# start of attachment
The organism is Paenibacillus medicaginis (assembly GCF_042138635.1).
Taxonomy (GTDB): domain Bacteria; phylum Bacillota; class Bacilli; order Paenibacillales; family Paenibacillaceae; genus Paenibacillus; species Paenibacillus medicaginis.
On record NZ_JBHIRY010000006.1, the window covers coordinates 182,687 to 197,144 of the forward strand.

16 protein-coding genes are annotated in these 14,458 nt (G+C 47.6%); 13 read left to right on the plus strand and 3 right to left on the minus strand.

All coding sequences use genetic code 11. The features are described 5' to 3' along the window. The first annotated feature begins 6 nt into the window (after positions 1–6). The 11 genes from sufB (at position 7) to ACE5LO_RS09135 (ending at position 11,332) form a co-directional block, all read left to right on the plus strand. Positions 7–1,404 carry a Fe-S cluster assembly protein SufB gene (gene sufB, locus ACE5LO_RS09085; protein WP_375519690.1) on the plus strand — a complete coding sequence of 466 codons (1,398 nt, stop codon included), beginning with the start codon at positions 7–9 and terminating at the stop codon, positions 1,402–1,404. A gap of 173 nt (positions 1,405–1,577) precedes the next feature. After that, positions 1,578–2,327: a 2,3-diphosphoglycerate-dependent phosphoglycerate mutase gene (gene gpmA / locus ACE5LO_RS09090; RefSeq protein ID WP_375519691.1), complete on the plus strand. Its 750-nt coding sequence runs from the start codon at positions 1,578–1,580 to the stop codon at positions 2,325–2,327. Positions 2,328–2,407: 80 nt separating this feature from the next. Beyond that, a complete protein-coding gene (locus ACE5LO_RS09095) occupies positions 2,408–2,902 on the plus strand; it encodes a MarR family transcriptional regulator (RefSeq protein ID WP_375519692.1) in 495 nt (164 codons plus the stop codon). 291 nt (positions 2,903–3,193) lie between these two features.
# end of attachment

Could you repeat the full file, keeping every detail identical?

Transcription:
The organism is Paenibacillus medicaginis (assembly GCF_042138635.1).
Taxonomy (GTDB): domain Bacteria; phylum Bacillota; class Bacilli; order Paenibacillales; family Paenibacillaceae; genus Paenibacillus; species Paenibacillus medicaginis.
On record NZ_JBHIRY010000006.1, the window covers coordinates 182,687 to 197,144 of the forward strand.

16 protein-coding genes are annotated in these 14,458 nt (G+C 47.6%); 13 read left to right on the plus strand and 3 right to left on the minus strand.

All coding sequences use genetic code 11. The features are described 5' to 3' along the window. The first annotated feature begins 6 nt into the window (after positions 1–6). The 11 genes from sufB (at position 7) to ACE5LO_RS09135 (ending at position 11,332) form a co-directional block, all read left to right on the plus strand. Positions 7–1,404 carry a Fe-S cluster assembly protein SufB gene (gene sufB, locus ACE5LO_RS09085; protein WP_375519690.1) on the plus strand — a complete coding sequence of 466 codons (1,398 nt, stop codon included), beginning with the start codon at positions 7–9 and terminating at the stop codon, positions 1,402–1,404. A gap of 173 nt (positions 1,405–1,577) precedes the next feature. After that, positions 1,578–2,327: a 2,3-diphosphoglycerate-dependent phosphoglycerate mutase gene (gene gpmA / locus ACE5LO_RS09090; RefSeq protein ID WP_375519691.1), complete on the plus strand. Its 750-nt coding sequence runs from the start codon at positions 1,578–1,580 to the stop codon at positions 2,325–2,327. Positions 2,328–2,407: 80 nt separating this feature from the next. Beyond that, a complete protein-coding gene (locus ACE5LO_RS09095) occupies positions 2,408–2,902 on the plus strand; it encodes a MarR family transcriptional regulator (RefSeq protein ID WP_375519692.1) in 495 nt (164 codons plus the stop codon). 291 nt (positions 2,903–3,193) lie between these two features.